Pakistanis are set to celebrate Eid ul Adha, one of two most important festivals of Islamic calendar, on July 10
Customers at a market in Pakistan said on Friday, July 1, that they were struggling to buy sacrificial cattle for the upcoming Eid ul Adha festival amid skyrocketing prices after the country's inflation rate hit a 13-year high.
“Last year, I made a deal in just one hour. Today, I have been wandering here since the morning and haven't bought an animal, because in the price range I had last year, the traders are only offering small cattle,” said a customer, Abdul Qayyum, at the sprawling market in Karachi filled with livestock.
Livestock trader, Umar Farooq, said transportation costs were making the cattle even more expensive.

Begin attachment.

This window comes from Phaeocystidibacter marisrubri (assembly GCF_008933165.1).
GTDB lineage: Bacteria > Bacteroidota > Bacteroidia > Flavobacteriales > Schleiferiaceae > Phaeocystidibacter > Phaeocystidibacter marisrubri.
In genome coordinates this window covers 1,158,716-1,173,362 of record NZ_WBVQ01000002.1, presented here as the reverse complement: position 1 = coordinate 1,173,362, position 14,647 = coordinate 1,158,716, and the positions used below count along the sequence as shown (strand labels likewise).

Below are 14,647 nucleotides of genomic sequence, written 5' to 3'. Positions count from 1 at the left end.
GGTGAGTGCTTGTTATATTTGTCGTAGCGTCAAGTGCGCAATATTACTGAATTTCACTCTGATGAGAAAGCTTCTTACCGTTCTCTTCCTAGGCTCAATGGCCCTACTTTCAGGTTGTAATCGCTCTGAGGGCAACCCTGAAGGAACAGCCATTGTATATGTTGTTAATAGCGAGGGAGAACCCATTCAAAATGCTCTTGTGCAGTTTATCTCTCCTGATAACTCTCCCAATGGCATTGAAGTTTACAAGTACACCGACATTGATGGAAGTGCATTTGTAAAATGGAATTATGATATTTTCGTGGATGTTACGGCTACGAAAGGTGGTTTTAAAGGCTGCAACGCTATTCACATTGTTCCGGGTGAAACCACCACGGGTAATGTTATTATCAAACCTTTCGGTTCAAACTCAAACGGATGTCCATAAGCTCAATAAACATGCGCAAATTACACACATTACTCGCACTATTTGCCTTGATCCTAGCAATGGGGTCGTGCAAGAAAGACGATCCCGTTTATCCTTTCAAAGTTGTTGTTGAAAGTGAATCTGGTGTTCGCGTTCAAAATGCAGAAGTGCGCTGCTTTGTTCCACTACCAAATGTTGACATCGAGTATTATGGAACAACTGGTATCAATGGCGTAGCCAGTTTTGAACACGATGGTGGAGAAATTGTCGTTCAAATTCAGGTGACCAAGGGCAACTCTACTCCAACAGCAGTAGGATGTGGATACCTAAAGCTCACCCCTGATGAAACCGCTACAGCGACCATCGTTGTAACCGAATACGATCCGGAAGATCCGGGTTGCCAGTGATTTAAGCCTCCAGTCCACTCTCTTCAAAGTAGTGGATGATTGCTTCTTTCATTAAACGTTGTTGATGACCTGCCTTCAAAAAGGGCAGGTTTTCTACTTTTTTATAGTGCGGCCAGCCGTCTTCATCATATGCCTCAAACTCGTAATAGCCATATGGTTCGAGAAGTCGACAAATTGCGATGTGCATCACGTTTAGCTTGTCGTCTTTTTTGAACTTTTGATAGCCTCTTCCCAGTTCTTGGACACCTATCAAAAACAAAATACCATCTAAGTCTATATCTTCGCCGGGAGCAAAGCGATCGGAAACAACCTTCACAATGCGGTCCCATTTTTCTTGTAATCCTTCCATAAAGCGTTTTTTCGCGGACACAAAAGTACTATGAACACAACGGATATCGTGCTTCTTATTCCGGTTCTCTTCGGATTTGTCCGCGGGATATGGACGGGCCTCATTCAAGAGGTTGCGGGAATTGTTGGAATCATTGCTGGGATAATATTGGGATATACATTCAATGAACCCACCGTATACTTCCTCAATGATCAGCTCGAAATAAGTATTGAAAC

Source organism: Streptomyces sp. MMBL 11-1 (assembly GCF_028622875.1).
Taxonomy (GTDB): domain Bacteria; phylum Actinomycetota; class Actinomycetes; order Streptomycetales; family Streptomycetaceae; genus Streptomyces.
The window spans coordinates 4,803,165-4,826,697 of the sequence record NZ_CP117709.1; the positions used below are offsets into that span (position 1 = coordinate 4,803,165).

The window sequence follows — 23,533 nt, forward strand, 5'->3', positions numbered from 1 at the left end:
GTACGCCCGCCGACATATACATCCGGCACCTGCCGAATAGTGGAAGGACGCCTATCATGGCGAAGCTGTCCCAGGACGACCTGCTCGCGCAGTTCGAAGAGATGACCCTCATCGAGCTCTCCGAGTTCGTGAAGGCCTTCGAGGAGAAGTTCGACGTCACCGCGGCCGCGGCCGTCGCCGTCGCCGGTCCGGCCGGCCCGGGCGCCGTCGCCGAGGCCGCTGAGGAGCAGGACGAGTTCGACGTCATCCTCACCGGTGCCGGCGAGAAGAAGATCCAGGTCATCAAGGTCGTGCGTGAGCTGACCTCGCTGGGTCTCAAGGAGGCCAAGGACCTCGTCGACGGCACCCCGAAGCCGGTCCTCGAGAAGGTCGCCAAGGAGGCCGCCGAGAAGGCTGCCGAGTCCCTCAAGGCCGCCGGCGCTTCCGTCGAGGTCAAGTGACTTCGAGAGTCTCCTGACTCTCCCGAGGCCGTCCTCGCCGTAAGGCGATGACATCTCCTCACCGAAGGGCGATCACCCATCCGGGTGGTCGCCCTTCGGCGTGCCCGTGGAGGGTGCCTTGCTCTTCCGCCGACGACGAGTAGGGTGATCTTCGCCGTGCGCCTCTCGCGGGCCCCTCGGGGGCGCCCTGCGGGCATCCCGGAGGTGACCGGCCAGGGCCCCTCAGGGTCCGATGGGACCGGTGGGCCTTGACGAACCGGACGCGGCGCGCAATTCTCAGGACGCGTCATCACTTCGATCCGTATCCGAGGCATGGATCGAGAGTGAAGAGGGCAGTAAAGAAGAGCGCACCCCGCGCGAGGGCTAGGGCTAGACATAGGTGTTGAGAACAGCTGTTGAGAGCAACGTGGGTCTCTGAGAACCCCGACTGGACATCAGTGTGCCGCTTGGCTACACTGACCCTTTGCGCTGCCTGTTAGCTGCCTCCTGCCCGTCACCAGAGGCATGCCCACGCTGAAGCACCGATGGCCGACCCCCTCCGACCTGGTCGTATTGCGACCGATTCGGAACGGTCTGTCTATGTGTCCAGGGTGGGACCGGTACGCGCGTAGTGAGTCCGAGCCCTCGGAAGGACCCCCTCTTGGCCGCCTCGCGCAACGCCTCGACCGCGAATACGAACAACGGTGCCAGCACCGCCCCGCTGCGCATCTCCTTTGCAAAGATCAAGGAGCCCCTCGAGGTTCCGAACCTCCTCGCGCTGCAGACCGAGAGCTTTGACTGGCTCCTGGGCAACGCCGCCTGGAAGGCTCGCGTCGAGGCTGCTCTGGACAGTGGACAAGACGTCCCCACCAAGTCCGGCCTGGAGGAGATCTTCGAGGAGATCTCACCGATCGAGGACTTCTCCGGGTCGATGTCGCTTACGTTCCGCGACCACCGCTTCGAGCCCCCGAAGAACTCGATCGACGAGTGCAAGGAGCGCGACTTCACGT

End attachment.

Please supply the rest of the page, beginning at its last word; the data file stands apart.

“Cattle are costly. The prices are higher also because of transportation, as petrol and diesel prices have been raised. An animal we sold last year for Rs220,000 ($1,075), we are selling it for Rs420,000 ($2,053) now. This Rs200,000 ($978) increase is because of inflation.”
Fuel prices have risen about 90% since end-May, after the government scrapped costly fuel subsidies in a bid to cut its surging fiscal deficit and secure a resumption of an International Monetary Fund bailout program.
Muslims in Pakistan will celebrate Eid ul Adha, one of the two most important festivals of the Islamic calendar, on July 10 according to local media. Animals such as cows, goats and camels are slaughtered to commemorate a sacrifice by the Prophet Ibrahim (AS) on God's command.